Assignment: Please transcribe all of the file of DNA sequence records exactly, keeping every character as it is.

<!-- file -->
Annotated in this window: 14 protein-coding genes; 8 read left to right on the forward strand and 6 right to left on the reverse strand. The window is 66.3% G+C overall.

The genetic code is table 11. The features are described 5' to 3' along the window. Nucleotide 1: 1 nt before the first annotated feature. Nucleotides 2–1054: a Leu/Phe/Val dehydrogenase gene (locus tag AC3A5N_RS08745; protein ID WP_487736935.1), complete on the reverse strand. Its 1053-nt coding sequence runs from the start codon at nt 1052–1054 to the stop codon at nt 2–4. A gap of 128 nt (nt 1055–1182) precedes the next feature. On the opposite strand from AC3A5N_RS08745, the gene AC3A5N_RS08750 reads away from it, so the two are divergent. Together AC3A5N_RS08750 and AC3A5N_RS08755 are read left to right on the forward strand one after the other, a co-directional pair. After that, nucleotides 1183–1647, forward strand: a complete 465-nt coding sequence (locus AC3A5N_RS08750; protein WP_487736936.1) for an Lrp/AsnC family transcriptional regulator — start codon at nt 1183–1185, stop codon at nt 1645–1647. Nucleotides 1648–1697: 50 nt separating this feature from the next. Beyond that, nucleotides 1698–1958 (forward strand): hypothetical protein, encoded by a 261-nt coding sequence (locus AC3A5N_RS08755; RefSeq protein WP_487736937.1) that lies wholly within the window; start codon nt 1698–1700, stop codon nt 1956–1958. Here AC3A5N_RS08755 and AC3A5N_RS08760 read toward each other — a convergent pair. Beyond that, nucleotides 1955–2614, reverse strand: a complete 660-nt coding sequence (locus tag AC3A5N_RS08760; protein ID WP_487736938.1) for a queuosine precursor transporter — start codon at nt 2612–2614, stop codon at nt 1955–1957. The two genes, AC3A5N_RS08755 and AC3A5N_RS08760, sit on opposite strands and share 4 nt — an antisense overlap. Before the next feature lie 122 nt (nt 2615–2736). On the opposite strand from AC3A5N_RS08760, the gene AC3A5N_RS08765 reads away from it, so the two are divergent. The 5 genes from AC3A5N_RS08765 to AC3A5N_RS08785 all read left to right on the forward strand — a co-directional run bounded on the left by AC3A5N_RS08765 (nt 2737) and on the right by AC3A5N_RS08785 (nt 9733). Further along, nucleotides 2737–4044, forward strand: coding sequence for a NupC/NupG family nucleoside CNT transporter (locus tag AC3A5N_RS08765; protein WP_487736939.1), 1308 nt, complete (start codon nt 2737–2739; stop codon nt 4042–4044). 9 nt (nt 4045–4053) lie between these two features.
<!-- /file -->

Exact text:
Annotated in this window: 14 protein-coding genes; 8 read left to right on the forward strand and 6 right to left on the reverse strand. The window is 66.3% G+C overall.

The genetic code is table 11. The features are described 5' to 3' along the window. Nucleotide 1: 1 nt before the first annotated feature. Nucleotides 2–1054: a Leu/Phe/Val dehydrogenase gene (locus tag AC3A5N_RS08745; protein ID WP_487736935.1), complete on the reverse strand. Its 1053-nt coding sequence runs from the start codon at nt 1052–1054 to the stop codon at nt 2–4. A gap of 128 nt (nt 1055–1182) precedes the next feature. On the opposite strand from AC3A5N_RS08745, the gene AC3A5N_RS08750 reads away from it, so the two are divergent. Together AC3A5N_RS08750 and AC3A5N_RS08755 are read left to right on the forward strand one after the other, a co-directional pair. After that, nucleotides 1183–1647, forward strand: a complete 465-nt coding sequence (locus AC3A5N_RS08750; protein WP_487736936.1) for an Lrp/AsnC family transcriptional regulator — start codon at nt 1183–1185, stop codon at nt 1645–1647. Nucleotides 1648–1697: 50 nt separating this feature from the next. Beyond that, nucleotides 1698–1958 (forward strand): hypothetical protein, encoded by a 261-nt coding sequence (locus AC3A5N_RS08755; RefSeq protein WP_487736937.1) that lies wholly within the window; start codon nt 1698–1700, stop codon nt 1956–1958. Here AC3A5N_RS08755 and AC3A5N_RS08760 read toward each other — a convergent pair. Beyond that, nucleotides 1955–2614, reverse strand: a complete 660-nt coding sequence (locus tag AC3A5N_RS08760; protein ID WP_487736938.1) for a queuosine precursor transporter — start codon at nt 2612–2614, stop codon at nt 1955–1957. The two genes, AC3A5N_RS08755 and AC3A5N_RS08760, sit on opposite strands and share 4 nt — an antisense overlap. Before the next feature lie 122 nt (nt 2615–2736). On the opposite strand from AC3A5N_RS08760, the gene AC3A5N_RS08765 reads away from it, so the two are divergent. The 5 genes from AC3A5N_RS08765 to AC3A5N_RS08785 all read left to right on the forward strand — a co-directional run bounded on the left by AC3A5N_RS08765 (nt 2737) and on the right by AC3A5N_RS08785 (nt 9733). Further along, nucleotides 2737–4044, forward strand: coding sequence for a NupC/NupG family nucleoside CNT transporter (locus tag AC3A5N_RS08765; protein WP_487736939.1), 1308 nt, complete (start codon nt 2737–2739; stop codon nt 4042–4044). 9 nt (nt 4045–4053) lie between these two features.